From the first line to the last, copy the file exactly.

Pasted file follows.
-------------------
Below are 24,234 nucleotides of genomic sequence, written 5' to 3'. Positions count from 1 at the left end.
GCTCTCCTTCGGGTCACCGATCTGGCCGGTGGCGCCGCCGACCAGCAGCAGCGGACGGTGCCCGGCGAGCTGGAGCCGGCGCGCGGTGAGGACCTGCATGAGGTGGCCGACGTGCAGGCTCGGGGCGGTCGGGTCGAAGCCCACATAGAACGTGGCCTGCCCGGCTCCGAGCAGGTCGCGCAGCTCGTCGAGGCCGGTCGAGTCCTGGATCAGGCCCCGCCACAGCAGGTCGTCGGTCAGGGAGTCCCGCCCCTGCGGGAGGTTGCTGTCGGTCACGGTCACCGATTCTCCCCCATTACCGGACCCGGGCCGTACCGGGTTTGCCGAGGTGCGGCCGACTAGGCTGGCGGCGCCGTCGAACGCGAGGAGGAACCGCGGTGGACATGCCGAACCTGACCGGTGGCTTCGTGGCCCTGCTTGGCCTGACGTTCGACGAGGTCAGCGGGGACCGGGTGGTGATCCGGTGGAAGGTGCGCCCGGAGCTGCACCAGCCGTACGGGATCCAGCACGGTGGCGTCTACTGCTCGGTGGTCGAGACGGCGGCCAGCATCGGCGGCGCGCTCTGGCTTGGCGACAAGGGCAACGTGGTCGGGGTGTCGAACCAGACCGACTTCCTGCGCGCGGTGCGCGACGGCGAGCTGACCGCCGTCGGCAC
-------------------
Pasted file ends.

Below are 24,234 nucleotides of genomic sequence, written 5' to 3'. Positions count from 1 at the left end.
GCTCTCCTTCGGGTCACCGATCTGGCCGGTGGCGCCGCCGACCAGCAGCAGCGGACGGTGCCCGGCGAGCTGGAGCCGGCGCGCGGTGAGGACCTGCATGAGGTGGCCGACGTGCAGGCTCGGGGCGGTCGGGTCGAAGCCCACATAGAACGTGGCCTGCCCGGCTCCGAGCAGGTCGCGCAGCTCGTCGAGGCCGGTCGAGTCCTGGATCAGGCCCCGCCACAGCAGGTCGTCGGTCAGGGAGTCCCGCCCCTGCGGGAGGTTGCTGTCGGTCACGGTCACCGATTCTCCCCCATTACCGGACCCGGGCCGTACCGGGTTTGCCGAGGTGCGGCCGACTAGGCTGGCGGCGCCGTCGAACGCGAGGAGGAACCGCGGTGGACATGCCGAACCTGACCGGTGGCTTCGTGGCCCTGCTTGGCCTGACGTTCGACGAGGTCAGCGGGGACCGGGTGGTGATCCGGTGGAAGGTGCGCCCGGAGCTGCACCAGCCGTACGGGATCCAGCACGGTGGCGTCTACTGCTCGGTGGTCGAGACGGCGGCCAGCATCGGCGGCGCGCTCTGGCTTGGCGACAAGGGCAACGTGGTCGGGGTGTCGAACCAGACCGACTTCCTGCGCGCGGTGCGCGACGGCGAGCTGACCGCCGTCGGCAC